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Home > Culture and Society

Education, Education, Destitution

17 February 2006

Nature has a wonderful way of balancing itself, even after we've fucked with it, blindfolded it and spun it round until it doesn't know where the door is. Even our own piddling manmade societal shenanigans follow the same sort of pattern, and highlight as they do the dumbshitdom of political policies. This week it was reported that applications to university in the UK have fallen for the first time in six years. With 3,000 top-up fees lurking for next term's intake and stories of bankrupt graduates hanging themselves, most of us were Jack's complete lack of surprise.

Of course, as is usual there are modifying complexities behind the bombastic headlines (and a bit dull, to be honest - what's wrong with a cut-and-dried crisis, with one person to blame, preferably one with a comb-over and flashing yellow eyes?). The drop is only in England - 4.5% - whereas applications in Scotland and Wales are actually up. This could be due to a new romantic sensibility in budding students, who want to smell daffodils and sketch thistles rather than languish by the M1 with glazed eyes and stony hearts. Or not. Actually, this leads us to another delightful education story this week: caring, sensitive higher education minister Bill Rammell breezily asserted that when it came to students choosing more career-oriented subjects and eschewing philosophy, humanities and arts, 'If that's what they are doing I don't see that as necessarily being a bad thing'. Well, if you're going to pay off your voluminous student debt then it's only sensible to go for something that might give you a fighting chance of getting a job, but then applications to longer courses such as law and engineering are also down - because longer courses mean increased debt means longer lingerings in B&Q gazing speculatively at the ropes. When it's also reported that graduates probably couldn't begin to spell 'Kierkegaard', it's a very sobering thought that *thinking* may be becoming too expensive. Universities - and forgive us a moment of moustachioed, brandy-sniftering stuffiness - were supposed to be about enrichment and fostering those intangible things like thoughtfulness and sensitivity and whatever-the-fuck. But it's just been reducing down to cold figures, and increasingly depressing ones, for quite a while. It's all a bit Principal Skinner lopping 40% out of the budget with his pencil: 'Ooh, Music and Art!'

University used to be an exclusive and elitist gig, with only people who still called their parents 'Mummy and Daddy' at the age of 18 allowed through the wrought-iron gates, and much has been made of the happy fact that that's not the case anymore. Of course the trouble is that it's swung too far the other way, with Labour wittering excitedly about 50% of everyone resident in the UK acquiring a degree. The tiny issue there is that even now, for every graduate emerging bright-eyed and bushy-overdrafted from three or four years of study, there are around minus a thousand graduate-level jobs for them not to choose from. There's already a substantial population of desperate, battered graduates fending off the raised eyebrows of potential employers, who wonder why such a well-qualified individual would ever want to work as an assistant to the secretary's nail-filer. Thus, a slight drop in university applications can be seen as a good thing - a natural realignment, rather like rodents eating their own babies when food and space are too scarce to sustain them.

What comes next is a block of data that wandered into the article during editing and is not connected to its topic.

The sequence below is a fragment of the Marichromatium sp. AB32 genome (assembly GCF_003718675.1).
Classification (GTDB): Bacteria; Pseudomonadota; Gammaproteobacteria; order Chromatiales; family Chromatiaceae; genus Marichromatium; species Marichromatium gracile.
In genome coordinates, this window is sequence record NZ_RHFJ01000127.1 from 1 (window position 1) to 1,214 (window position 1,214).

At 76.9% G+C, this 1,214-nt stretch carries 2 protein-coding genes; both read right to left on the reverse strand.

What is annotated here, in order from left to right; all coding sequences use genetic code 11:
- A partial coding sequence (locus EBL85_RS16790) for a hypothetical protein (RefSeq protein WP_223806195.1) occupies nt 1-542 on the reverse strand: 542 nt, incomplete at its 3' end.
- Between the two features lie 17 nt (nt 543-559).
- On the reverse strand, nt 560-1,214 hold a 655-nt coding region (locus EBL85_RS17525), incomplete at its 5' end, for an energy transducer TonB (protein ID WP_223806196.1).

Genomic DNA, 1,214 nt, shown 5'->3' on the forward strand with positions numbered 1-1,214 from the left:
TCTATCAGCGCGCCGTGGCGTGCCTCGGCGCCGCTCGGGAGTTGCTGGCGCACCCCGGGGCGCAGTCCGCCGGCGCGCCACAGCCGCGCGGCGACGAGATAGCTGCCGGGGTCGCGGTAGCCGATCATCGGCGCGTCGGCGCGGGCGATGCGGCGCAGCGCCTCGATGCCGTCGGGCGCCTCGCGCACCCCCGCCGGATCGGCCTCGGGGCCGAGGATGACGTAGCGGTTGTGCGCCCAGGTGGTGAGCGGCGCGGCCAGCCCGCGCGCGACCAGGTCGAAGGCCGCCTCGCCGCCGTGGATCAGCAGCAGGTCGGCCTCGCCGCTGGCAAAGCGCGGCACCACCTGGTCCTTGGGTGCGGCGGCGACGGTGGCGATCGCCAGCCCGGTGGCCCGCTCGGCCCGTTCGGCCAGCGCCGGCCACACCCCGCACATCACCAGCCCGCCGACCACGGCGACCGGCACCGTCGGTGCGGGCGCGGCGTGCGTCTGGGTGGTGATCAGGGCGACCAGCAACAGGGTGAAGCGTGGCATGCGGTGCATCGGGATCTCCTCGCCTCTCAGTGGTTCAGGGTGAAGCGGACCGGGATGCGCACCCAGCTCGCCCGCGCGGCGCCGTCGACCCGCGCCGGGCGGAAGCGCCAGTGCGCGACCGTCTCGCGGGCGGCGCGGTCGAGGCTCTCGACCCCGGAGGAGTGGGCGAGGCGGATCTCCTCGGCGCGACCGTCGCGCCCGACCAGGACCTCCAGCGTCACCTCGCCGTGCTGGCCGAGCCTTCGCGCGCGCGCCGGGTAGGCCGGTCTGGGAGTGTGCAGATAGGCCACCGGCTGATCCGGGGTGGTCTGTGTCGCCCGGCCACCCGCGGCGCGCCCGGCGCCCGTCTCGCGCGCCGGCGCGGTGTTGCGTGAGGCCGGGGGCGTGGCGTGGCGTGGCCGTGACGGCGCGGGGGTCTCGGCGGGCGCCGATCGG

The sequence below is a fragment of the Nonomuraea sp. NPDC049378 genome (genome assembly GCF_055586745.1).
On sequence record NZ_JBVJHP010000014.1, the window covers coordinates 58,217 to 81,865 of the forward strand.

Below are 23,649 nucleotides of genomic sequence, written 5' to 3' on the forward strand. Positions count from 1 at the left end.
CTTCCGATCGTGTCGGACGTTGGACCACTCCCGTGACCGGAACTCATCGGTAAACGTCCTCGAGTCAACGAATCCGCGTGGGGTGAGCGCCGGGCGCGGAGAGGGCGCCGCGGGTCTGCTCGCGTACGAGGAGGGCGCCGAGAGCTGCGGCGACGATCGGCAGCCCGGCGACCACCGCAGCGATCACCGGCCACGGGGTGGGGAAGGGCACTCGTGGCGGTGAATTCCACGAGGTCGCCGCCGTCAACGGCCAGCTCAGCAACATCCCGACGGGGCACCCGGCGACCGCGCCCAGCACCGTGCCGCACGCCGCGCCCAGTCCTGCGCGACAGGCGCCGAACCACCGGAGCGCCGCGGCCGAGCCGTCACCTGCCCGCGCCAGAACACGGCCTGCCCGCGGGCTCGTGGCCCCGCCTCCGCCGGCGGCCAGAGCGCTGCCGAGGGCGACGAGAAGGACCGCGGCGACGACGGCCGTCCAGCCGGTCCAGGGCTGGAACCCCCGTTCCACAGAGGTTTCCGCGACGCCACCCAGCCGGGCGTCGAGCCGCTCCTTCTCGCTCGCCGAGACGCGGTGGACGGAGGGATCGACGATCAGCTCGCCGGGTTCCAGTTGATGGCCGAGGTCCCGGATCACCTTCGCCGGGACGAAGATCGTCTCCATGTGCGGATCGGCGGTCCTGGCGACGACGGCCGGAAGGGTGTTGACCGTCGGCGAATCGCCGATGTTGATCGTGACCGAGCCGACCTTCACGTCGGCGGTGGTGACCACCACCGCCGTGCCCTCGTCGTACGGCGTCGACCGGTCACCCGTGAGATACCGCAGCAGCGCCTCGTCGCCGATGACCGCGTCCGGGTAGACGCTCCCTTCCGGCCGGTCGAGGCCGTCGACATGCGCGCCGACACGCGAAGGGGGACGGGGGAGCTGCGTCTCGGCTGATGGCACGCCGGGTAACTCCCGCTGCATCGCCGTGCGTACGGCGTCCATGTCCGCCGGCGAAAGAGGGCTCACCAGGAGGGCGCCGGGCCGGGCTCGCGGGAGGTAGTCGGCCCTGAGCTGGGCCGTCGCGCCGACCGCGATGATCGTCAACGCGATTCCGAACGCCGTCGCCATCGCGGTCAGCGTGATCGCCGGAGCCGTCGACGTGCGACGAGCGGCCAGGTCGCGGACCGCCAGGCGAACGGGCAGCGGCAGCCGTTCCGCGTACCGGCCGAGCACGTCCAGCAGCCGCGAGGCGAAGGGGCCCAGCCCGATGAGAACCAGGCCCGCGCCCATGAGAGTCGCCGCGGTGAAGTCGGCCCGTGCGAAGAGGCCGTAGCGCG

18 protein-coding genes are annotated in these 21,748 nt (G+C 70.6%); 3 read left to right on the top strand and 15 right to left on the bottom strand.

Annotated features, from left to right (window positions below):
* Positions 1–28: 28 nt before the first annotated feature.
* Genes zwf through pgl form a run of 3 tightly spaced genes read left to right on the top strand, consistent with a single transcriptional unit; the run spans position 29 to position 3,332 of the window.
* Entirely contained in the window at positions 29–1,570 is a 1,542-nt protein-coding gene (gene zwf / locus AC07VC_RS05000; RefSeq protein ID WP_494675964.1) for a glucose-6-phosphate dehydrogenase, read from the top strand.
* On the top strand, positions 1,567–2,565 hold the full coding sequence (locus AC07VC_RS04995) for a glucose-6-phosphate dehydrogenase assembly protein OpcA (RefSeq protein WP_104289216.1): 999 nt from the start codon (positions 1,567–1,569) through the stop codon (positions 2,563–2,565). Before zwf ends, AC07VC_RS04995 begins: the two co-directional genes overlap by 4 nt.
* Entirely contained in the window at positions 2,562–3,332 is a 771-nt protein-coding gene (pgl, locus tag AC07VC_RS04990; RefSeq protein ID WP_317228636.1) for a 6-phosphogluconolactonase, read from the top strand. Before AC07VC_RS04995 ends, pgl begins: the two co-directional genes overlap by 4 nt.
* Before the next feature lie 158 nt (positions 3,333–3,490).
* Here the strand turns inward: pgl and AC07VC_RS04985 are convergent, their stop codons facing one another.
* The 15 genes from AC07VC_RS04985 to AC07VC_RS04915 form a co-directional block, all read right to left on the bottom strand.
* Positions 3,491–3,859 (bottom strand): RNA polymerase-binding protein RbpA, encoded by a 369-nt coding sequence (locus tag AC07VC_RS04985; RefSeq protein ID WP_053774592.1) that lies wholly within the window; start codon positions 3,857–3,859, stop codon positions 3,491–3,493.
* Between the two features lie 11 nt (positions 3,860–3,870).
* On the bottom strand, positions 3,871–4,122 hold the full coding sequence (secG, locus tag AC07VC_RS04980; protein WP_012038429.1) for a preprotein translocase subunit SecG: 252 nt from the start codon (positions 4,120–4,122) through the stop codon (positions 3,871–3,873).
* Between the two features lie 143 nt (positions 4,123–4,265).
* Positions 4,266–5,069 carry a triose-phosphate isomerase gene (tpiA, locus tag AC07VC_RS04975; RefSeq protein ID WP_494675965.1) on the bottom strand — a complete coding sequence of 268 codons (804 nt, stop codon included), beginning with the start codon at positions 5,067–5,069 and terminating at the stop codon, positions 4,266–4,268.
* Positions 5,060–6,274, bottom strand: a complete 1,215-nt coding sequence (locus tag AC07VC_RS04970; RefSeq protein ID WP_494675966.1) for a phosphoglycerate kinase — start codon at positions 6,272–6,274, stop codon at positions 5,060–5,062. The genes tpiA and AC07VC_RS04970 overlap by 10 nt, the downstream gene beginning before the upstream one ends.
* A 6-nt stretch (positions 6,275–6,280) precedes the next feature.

However, the problem remains that if we continue on this wobbly track, universities will be full of people with just enough brains and money to get in, but little imagination or heart, all ploughing through functional subjects to give themselves the best chance of paying for their increasingly expensive functional education, and there'll be a dead weight of dullards sitting atop society with still little hope of getting a mortgage before they retire. But again, this may be nature in action; if there aren't sensitive souls agonising over how to find their place in an unfeeling and cardboard-coloured world, there won't be the need for the philosophers and poets who are being selected for extinction to be there to comfort and guide them. Besides, no one ever wanted to admit that Wordsworth was a whining, flouncing berk, but he was, and now is the perfect time to acknowledge that and learn how to progress through the ranks of the National Office of Statistics instead.

Comment on this article: letters@thefridaything.co.uk

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